Tasty, Cold-Hardy Vegetables To Plant In Your Garden In Spring

If you have a vegetable garden, spring is a time of anticipation for the coming season. If you have space and sufficient light to plant seeds indoors, you can grow warm-weather plants like tomatoes, and then harden off the seedlings gradually before planting outside. But there are many cold hardy vegetables that can be planted from seed outdoors in early spring, even before the last hard frost. Tasty vegetables you can plant in early spring include beans, lettuce, carrots, cabbage, potatoes, and kale.

There are a few basic guidelines for the timing of when to sow seeds in spring. "Direct sowing" refers to planting seeds right into the soil of your garden plot, raised beds, or containers. Legumes, herbs, and root vegetables like carrots and parsnips perform well being directly sown into the garden. Spinach and peas can be sown in March, as soon as the soil is soft enough to dig. Starting in mid-March you can plant seeds for radishes, dill, carrots, parsnips, beets, and cilantro. In April, the ground is warm enough to directly sow seeds for greens, brassicas, and fennel, and you can also plant potatoes and onions. 

Keep an eye on the weather forecast to see if a late hard frost might occur in your area. If it does, hold off on planting until temperatures are above freezing, just to be on the safe side. These cold-hardy vegetables are your best bet if you'd like to get an early start on your garden. 


Kale has become popular in recent years for its excellent nutritional value. Whether you like it whirled into smoothies, chopped into salads or sauteed as a side dish, kale is wonderfully versatile. It's easy to grow in containers or in the garden; plant it 4-5 weeks before the last frost to ensure a great kale harvest. There are four basic types: curly, dinosaur (with narrow, flat, pebbly leaves), Siberian, and Red Russian. Recommended cultivars include 'Scotch Blue' (fast-growing, tender, curly), 'Red Ursa' (tender, sweet Red Russian, slow to bolt), 'Dazzling Blue' (gorgeous blue, cold hardy dinosaur), 'Lacinato' (flavorful, dark green heirloom dinosaur).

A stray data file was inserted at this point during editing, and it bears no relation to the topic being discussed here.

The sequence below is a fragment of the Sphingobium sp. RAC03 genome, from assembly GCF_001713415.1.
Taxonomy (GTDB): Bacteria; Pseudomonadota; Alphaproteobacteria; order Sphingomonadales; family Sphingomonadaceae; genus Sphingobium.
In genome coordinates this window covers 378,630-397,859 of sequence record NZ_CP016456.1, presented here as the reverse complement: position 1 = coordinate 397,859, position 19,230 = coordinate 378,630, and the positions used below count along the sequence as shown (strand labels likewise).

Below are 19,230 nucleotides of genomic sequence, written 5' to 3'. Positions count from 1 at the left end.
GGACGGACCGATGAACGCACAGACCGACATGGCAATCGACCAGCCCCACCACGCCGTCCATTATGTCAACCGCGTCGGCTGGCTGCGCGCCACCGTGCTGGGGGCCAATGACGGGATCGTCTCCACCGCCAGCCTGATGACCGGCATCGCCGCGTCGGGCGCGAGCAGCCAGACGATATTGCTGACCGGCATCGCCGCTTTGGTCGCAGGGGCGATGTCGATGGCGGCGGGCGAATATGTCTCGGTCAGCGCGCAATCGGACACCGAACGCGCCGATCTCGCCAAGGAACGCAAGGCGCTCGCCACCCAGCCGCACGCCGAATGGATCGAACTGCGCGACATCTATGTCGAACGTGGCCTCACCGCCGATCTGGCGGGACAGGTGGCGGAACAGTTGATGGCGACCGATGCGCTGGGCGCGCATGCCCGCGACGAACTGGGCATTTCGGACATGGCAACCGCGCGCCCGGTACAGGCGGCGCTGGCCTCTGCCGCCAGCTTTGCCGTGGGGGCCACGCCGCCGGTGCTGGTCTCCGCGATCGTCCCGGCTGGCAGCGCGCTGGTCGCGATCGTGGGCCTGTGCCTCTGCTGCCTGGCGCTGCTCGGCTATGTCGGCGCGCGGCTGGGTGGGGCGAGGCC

Radishes grow quickly from seed and are a satisfying spring crop. Their crunchy texture and sharp, bright taste make them perfect for snacking or salads. They love cooler temperatures, and because they're small they can be easily grown in containers, or between rows of other root vegetables like beets or carrots. Once daytime temperatures consistently reach 70 degrees Fahrenheit it is common for radishes to start to bolt, so they're best grown in cool temperatures of early spring or early autumn. They grow best with at least six hours of sun per day in spring.


Fresh peas or young peapods harvested fresh from the garden are delicious. They grow quickly during spring's damp, cool days. The seeds can be planted as early as February, as soon as the ground has thawed and is workable. Having a small trellis or string supports for the pea vines to climb on is a good idea and makes them easier to harvest. Radishes and peas make good companion plants. Sweet peas, aka garden peas, are grown for their edible seeds (peas), while snow peas or snap peas are grown both for seeds and their tender peapods.


Carrots are versatile, sweet root vegetables that can be eaten raw or cooked into soups, stews, or even baked goods. They can be directly sown in early spring in containers or in the ground. Carrots like loose, rich, very well-draining soil, and don't do well in clay or rocky soils. Carrot seeds are tiny, so growing them usually requires thinning the seedlings once they get about two inches high. There are four main types: Imperator (very long), Danvers (6-7 inches long), Nantes (smooth, dense, cylindrical), and Chantenay (short, rounded); they all have different growing habits and harvesting tips. 


Cabbage is a very cold-hardy brassica that grows well in early spring. It can be planted through late spring but doesn't like hot weather. Because large cabbage varieties take time to put on size, they're somewhat vulnerable to pests like cabbage worms. Cabbage is also a heavy feeder and benefits from soil with aged manure and compost added before planting. Once harvested, cabbage heads keep very well for a few days at cool (not too cold) temperatures. The Old Farmer's Almanac suggests you rotate your planting location to help avoid pests and diseases in the soil.